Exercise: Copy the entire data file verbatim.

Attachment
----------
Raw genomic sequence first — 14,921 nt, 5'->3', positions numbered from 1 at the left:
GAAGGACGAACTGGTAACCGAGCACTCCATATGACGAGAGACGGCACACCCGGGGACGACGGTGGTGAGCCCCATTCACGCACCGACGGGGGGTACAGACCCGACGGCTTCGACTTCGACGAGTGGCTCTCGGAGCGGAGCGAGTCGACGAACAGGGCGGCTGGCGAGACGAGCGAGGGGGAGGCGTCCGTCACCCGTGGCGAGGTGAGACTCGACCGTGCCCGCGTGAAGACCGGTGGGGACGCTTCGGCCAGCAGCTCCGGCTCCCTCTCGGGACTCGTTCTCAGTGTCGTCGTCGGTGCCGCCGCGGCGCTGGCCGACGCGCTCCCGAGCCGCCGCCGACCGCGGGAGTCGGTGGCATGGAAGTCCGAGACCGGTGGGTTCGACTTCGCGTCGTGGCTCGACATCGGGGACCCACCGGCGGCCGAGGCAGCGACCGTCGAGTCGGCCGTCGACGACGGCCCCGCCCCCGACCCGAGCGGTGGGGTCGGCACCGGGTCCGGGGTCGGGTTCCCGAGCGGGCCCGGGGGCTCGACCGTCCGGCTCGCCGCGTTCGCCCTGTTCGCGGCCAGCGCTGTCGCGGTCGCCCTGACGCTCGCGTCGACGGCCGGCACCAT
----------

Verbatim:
Raw genomic sequence first — 14,921 nt, 5'->3', positions numbered from 1 at the left:
GAAGGACGAACTGGTAACCGAGCACTCCATATGACGAGAGACGGCACACCCGGGGACGACGGTGGTGAGCCCCATTCACGCACCGACGGGGGGTACAGACCCGACGGCTTCGACTTCGACGAGTGGCTCTCGGAGCGGAGCGAGTCGACGAACAGGGCGGCTGGCGAGACGAGCGAGGGGGAGGCGTCCGTCACCCGTGGCGAGGTGAGACTCGACCGTGCCCGCGTGAAGACCGGTGGGGACGCTTCGGCCAGCAGCTCCGGCTCCCTCTCGGGACTCGTTCTCAGTGTCGTCGTCGGTGCCGCCGCGGCGCTGGCCGACGCGCTCCCGAGCCGCCGCCGACCGCGGGAGTCGGTGGCATGGAAGTCCGAGACCGGTGGGTTCGACTTCGCGTCGTGGCTCGACATCGGGGACCCACCGGCGGCCGAGGCAGCGACCGTCGAGTCGGCCGTCGACGACGGCCCCGCCCCCGACCCGAGCGGTGGGGTCGGCACCGGGTCCGGGGTCGGGTTCCCGAGCGGGCCCGGGGGCTCGACCGTCCGGCTCGCCGCGTTCGCCCTGTTCGCGGCCAGCGCTGTCGCGGTCGCCCTGACGCTCGCGTCGACGGCCGGCACCAT